Winter Runoff of Nitrogen and Phosphorus from a Rotational Pen Design with Suckler Cows
Keeping beef cattle outdoors during winter reduces costs and improves animal welfare, but increases the risk of nitrogen (N) and phosphorus (P) runoff losses. This study evaluated a rotational pen design on grassland with two groups of suckler cows given access to an expanding staying area and a new feeding area each week (72 cattle ha −1 ), with one month's stay per pen. The spatial distribution of excreta and effects on N and P surface runoff was evaluated during six months. The total excreta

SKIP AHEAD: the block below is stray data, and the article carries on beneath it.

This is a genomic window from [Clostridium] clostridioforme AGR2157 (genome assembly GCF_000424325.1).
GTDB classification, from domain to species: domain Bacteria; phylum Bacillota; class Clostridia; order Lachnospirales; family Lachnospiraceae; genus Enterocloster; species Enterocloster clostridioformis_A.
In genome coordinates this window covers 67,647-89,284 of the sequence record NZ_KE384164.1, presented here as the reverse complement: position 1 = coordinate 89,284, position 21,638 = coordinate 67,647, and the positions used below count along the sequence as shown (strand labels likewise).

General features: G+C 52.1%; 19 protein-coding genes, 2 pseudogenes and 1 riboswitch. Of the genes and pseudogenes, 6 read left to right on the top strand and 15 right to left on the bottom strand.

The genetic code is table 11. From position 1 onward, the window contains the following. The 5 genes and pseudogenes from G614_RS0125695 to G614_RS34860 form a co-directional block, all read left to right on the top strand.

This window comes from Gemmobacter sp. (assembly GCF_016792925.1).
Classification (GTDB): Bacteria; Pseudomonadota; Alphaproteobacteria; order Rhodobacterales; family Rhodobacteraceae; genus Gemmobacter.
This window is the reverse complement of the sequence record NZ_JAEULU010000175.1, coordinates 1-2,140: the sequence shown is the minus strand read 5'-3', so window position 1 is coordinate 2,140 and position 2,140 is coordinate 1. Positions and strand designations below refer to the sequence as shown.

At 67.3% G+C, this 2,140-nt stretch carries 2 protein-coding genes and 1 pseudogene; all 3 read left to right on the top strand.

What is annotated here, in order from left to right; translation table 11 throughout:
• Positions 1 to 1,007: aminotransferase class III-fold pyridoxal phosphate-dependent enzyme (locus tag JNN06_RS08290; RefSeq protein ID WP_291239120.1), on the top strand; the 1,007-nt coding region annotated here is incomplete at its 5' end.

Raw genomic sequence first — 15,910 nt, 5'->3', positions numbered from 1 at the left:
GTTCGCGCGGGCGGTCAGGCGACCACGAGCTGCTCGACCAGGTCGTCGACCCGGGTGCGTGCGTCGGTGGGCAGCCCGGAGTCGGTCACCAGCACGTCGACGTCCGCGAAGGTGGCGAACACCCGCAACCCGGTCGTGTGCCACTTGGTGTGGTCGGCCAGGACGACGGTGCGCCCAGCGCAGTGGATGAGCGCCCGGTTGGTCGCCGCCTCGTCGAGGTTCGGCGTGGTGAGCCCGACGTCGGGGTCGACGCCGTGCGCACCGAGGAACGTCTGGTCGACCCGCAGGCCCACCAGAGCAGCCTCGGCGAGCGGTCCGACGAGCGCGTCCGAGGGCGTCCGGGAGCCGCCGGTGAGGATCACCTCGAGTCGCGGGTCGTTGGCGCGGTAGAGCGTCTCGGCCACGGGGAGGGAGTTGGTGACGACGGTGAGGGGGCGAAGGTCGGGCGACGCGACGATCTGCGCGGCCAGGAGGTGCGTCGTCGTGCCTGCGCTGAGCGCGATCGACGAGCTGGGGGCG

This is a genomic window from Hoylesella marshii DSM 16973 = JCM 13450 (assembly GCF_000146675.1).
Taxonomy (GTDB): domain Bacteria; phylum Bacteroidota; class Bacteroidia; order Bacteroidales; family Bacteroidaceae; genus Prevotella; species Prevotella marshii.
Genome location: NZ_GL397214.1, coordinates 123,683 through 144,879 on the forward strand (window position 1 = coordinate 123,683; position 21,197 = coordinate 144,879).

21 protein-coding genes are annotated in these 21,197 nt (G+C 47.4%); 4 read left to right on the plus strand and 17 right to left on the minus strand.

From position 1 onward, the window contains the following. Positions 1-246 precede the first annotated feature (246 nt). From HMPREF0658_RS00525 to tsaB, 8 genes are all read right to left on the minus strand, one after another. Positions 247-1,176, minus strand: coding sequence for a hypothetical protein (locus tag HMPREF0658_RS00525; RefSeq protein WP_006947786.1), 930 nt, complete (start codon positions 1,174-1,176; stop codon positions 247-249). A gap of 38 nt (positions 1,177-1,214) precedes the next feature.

... . The total excreta loads corresponded to 500 kg·N·ha −1 and 50 kg·P·ha −1 . New feeding areas did not distribute excretions evenly, which resulted in the highest proportion of excretions (31%) occurring in the first week's sub-area. The topsoil had significantly higher amounts of mineral-N, mainly as NH4-N (29 -81 kg·ha −1 ), than an unaffected area (13 kg·ha −1 ). Mean total runoff losses were similar for both groups (1.4 kg·P·ha −1 and 9.0 kg·N·ha −1 ). Around 78% of N and 70% of P runoff losses occurred during the month with cattle present. During the first two weeks with heavy rain, N and P runoff losses were 50% higher from an area with suckler cows than a corresponding vegetated sub-area without cows. The study design did not provide a sufficient distribution of excretions and a high animal density in combination with trampling resulted in unacceptable N and P run-off losses. An environmentally friendly design would need to include frequent moving of all equipment and access to larger areas.